Amtrak currently operates in Union Station; other Kansas cities to be served by the extension include Topeka and Lawrence (both currently servedby Amtrak’s Southwest Chief), Emporia, and Wichita.
The state legislature must evaluate the options before Kansas officials seek state and federal funding. Any decision would also needbacking from Oklahoma and Texas. The state legislature has advanced legislative approval for the effort, which would authorize KDOT to enter into a passenger rail agreement. The bill has yet to be signed by Gov. Mark Parkinson.
British-based Nomad Digital has signed a £1.5 million ($2.3 billion) contract with Swiss train manufacturer Stadler Bussnang AG to equip 50 new FLIRT trains with its high speed broadband communications system for Norwegian State Railways (NSB).
Nomad said it already provides NSB (Norges Statsbaner) with services on its existing trains, including passenger Internet access and onboard entertainment. Numerous innovative applications will beincluded on the new fleet of Stadler FLIRT electric trains, Nomad said. NSB will use Nomad’s system to monitor energy usage, while Stadler will use the system to monitor on-train systems to support on-going maintenance.
Nomad’ssystem provides a seamless broadband connection of up to 5MB per second, allowing a moving train to switch between a number of different Norwegian mobile operators. NSB passengers are able to access a portal page for real time journey and key destination information. The portal also offers a sophisticated passenger information system, access to the Internet, and entertainment such as films, games, and music.
Nomad Executive Chairman Nigel Wallbridge said: “This deal with Stadler and NSB represents another breakthrough for Nomad Digital. We are delighted to be an integral part of anew build train. NSB is a train operator that has a clear policy of using IP data connections to the train for many purposes. Not only do we offer a range of sophisticated passenger service options but NSB also makes savings on energy usage, maintenance turnaround times, and downtime.”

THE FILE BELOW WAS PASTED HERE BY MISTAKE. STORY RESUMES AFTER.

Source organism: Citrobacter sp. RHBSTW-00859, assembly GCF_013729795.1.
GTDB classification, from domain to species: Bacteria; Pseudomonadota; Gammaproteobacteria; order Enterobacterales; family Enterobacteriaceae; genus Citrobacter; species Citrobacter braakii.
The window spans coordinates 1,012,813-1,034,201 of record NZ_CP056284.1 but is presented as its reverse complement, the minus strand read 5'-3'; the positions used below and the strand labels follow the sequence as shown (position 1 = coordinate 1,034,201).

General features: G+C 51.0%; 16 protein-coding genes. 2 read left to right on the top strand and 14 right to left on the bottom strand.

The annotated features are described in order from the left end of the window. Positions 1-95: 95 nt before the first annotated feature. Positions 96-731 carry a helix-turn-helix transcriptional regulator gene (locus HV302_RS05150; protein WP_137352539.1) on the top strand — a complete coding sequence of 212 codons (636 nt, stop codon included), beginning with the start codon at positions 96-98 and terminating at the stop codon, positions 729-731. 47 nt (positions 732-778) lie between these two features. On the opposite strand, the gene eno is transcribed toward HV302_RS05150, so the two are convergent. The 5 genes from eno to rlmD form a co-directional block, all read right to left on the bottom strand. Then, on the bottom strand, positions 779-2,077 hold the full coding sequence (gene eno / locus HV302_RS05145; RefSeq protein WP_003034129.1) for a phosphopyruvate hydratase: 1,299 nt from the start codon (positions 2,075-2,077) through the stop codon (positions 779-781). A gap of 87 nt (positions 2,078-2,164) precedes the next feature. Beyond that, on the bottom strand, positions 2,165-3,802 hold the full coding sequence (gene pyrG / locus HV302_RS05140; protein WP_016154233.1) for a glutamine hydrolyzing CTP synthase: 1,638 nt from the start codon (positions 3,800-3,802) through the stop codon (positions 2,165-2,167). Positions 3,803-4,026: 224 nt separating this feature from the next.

Kjell-Arthur Abrahamsen, NSB project manager, said “NSB haveevaluated a wide range of suppliers in the market before we concluded that the Nomad was the best overall. In particular, we emphasize Nomad’s expertise to deliver forward-looking solutions based on standardized components.”
Oscar Munoz, CSX Corp. chief financial officer, told a J.P. Morgan conference in New York Tuesday that the railroad is moving toward “double-digit” earnings growth this year, a forecast based on a combination of traffic growth and price increases of at least 4% to 5%.
Munoz said traffic was up 3% in this year's first nine weeks. Intermodal, which accounts for 34% of CSX business, was up 12%, and general merchandise, which accounts for 37% of the total, was up 7%. While coal, which brings in 24%, was down 17% year-to-date, Munoz said he expected coal to end up well in the plus column by year’s end, driven partly by China’s rising metallurgical coal needs.